Font sizeMitre plane in brass and boxwood, oil and gold leaf on panel, 10" x 10"

Last winter, our neighbour Konrad milled a window sill for us. Konrad Sauer happens to be a highly sought after maker of custom hand planes. You can see his work here: Sauer and Steiner. In exchange for the sill we agreed I would paint at least one still life portrait of a piece or pieces from his hand tool collection.

Only in the last couple of weeks, thinking a still life painting would be a nice break after the frenetic pace of Star Portraits, did I finally make it over to his shop to get a bit of a primer on hand planes, woods, and metals, and to select one of his storied collection of hand tools as the subject for a still life painting.

We settled on an amazing miniature mitre plane, made from the brass of an old tenon saw back and infilled with English boxwood. The brass bears the stamped marks of the original saw maker alongside those of the plane maker, Bill Carter, who lives in Leicester England with his wife Sarah, and who has made more than 700 planes in his lifetime. You can see Bill and Sarah’s excellent website here: Bill Carter Hand Made Planes. The little plane is an exquisite object in itself, all the moreso when you realize that it is a precise, efficient woodworking tool. These tools of astonishing beauty are made by hand with care and precision and are purchased by wood workers and furniture makers who hand craft wood into furniture or cabinetry or musical instruments that will last for generations. What a contrast to the disposable world of cheaply produced goods most of us live in.

I have the utmost respect for these makers of hand tools—I like to think we share a certain sensibility. I am looking forward to recording some of these unique tools, so unfamiliar to many of us, and so different from the mass produced tools so readily available, in still life portraits.

The story might have ended here, but it does not…

In my larger painting series, I have often incorporated text into the backgrounds of my paintings—to suggest a narrative that runs deeper than the surface of the person or thing I have painted. I am always drawn to story and to the written word. When I got the little plane back to my studio, I took a look at the website of its maker: Bill Carter Hand Made Planes

Mitre plane in brass and boxwood, oil and gold leaf on panel, detail

After reading about Bill’s plane making I decided to contact Bill and Sarah to request permission to use the stories from their website in the background of my painting, to which they readily and generously agreed. Imagine my surprise when several days later I opened my inbox to discover that I would be the extremely honoured recipient of two Bill Carter miniature mitre planes—tenon saw brass bodies and ebony infill, stamped with Bill’s name and address across the heels. I was so moved. I am extremely flattered. Of course I intend to show my gratitude with portraits of the miniature planes for Bill and Sarah. Almost overnight I have become an amateur of hand tools with a tiny but meaningful collection. I will post portraits of the tools on this blog in the future.

How amazing that in repaying the kindness of a neighbour, I have made a connection with a couple an ocean away who will bestow on me an incredible gift, which I will attempt to repay and each of us will have a little something of the other to remind us of this connection. How unexpected, and how lovely.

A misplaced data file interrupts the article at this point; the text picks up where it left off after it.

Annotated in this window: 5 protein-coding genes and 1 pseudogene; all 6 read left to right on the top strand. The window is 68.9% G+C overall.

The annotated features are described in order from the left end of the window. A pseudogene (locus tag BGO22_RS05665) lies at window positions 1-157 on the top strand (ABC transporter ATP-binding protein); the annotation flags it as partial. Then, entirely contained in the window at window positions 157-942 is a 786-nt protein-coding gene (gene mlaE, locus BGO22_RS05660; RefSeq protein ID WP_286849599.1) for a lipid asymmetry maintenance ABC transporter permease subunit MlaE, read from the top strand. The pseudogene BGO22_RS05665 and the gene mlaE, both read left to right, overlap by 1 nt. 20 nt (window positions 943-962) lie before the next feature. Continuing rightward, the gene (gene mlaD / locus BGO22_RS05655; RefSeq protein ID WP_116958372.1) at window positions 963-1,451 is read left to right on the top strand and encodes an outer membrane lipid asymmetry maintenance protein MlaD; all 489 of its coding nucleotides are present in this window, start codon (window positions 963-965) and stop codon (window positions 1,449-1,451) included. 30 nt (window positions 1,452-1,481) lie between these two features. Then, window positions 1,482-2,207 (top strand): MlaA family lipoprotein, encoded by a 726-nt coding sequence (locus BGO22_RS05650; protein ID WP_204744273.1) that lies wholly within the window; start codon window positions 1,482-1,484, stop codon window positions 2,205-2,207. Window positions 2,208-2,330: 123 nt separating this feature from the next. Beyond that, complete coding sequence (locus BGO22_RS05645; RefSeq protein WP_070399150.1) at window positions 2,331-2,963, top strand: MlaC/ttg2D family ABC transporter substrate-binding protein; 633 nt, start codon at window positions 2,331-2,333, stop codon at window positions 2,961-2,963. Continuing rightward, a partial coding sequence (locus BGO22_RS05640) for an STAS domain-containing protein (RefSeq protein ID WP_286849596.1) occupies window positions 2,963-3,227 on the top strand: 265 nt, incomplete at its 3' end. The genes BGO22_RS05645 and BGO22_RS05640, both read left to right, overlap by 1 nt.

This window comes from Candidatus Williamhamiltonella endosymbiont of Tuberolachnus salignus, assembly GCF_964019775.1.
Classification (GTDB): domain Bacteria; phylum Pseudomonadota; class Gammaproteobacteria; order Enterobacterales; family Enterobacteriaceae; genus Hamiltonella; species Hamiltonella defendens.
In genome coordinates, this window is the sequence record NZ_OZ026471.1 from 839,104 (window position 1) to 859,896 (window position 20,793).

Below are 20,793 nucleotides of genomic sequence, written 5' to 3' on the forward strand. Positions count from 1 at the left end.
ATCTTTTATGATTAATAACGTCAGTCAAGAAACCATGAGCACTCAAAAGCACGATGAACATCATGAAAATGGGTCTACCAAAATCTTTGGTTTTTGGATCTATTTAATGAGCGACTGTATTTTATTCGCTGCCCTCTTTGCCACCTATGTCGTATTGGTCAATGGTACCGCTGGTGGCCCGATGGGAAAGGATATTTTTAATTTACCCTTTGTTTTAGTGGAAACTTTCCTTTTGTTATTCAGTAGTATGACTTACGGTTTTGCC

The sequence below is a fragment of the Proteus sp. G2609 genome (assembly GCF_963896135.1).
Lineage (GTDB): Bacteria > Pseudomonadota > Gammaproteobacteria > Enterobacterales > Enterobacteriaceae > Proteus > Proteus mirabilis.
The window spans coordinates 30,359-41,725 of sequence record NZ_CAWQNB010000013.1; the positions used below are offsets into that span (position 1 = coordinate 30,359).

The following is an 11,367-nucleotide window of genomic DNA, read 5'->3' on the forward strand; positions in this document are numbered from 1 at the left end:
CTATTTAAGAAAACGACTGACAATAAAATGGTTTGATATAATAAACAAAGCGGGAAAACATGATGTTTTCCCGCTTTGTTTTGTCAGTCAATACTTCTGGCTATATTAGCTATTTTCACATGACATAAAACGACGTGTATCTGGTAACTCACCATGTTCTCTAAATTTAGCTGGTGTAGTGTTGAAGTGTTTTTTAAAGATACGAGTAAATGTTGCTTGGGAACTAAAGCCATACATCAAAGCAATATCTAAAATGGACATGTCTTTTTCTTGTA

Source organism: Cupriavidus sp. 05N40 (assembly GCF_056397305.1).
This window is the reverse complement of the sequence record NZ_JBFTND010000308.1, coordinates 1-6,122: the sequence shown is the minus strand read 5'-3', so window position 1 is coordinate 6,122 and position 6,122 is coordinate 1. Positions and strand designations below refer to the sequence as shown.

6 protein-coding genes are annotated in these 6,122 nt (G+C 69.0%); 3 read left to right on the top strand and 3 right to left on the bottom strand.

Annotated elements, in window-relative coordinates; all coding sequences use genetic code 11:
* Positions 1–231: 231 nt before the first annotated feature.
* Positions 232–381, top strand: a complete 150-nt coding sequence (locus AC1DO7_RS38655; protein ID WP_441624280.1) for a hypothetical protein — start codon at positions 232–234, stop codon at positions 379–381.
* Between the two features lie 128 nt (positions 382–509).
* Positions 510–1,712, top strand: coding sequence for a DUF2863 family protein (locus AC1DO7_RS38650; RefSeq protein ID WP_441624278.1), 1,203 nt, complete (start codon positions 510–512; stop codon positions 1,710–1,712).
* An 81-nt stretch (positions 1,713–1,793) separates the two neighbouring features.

I can’t resist posting about my current art endeavour.

In November I learned I had been selected to appear as a participating artist in STAR PORTRAITS—a television series based on a British show of the same name which aired on BBC One for three seasons and boasted the largest audience of any arts show ever in the UK.

In Canada, Star Portraits is produced by PTV Productions Inc. and will air on Bravo! in the Fall of 2009. The series combines the art of portraiture with celebrity biography and is hosted by Canadian musical theatre star Louise Pitre. The premise for each 1/2 hour episode is that three artists meet a mystery Canadian celebrity on camera at a location revealed only the day before. The artists spend a few hours hastily sketching the celebrity and then return to their studios where they have two weeks to finish the portraits. Afterwards, the artists and celebrity reconvene, the portraits are unveiled, and the celebrity chooses one for his or her own collection. Of the remaining portraits, six will be chosen by the Portrait Gallery of Canada for their permanent collection and the rest will be auctioned off at Joyner Waddington’s Auction of Important Canadian Art, with proceeds going to the celebrities’ charity of choice.

It's nerve-wracking to be in the spotlight, and two weeks is a very tight deadline for a finished portrait in oils, but I think the complete series will be great to watch.

Drawing and painting as a spectator sport (at least one in which I am part of the spectacle) is very new to me, and I was ill prepared for the performative act of painting on demand—in an unfamiliar space with unfortunate lighting and television cameras inches from my canvas. But in spite of my anxiety at being on camera and in the public eye, I am very happy to have had occasion to paint the portrait of such an exceptional Canadian as…

To learn more, stay tuned, or visit the official Star Portraits site to see the entire cast and learn more about the show. See if you can guess which celebrity I painted. I’ll post more closer to the air dates. My star portrait will appear on this blog and on my website after my episode airs.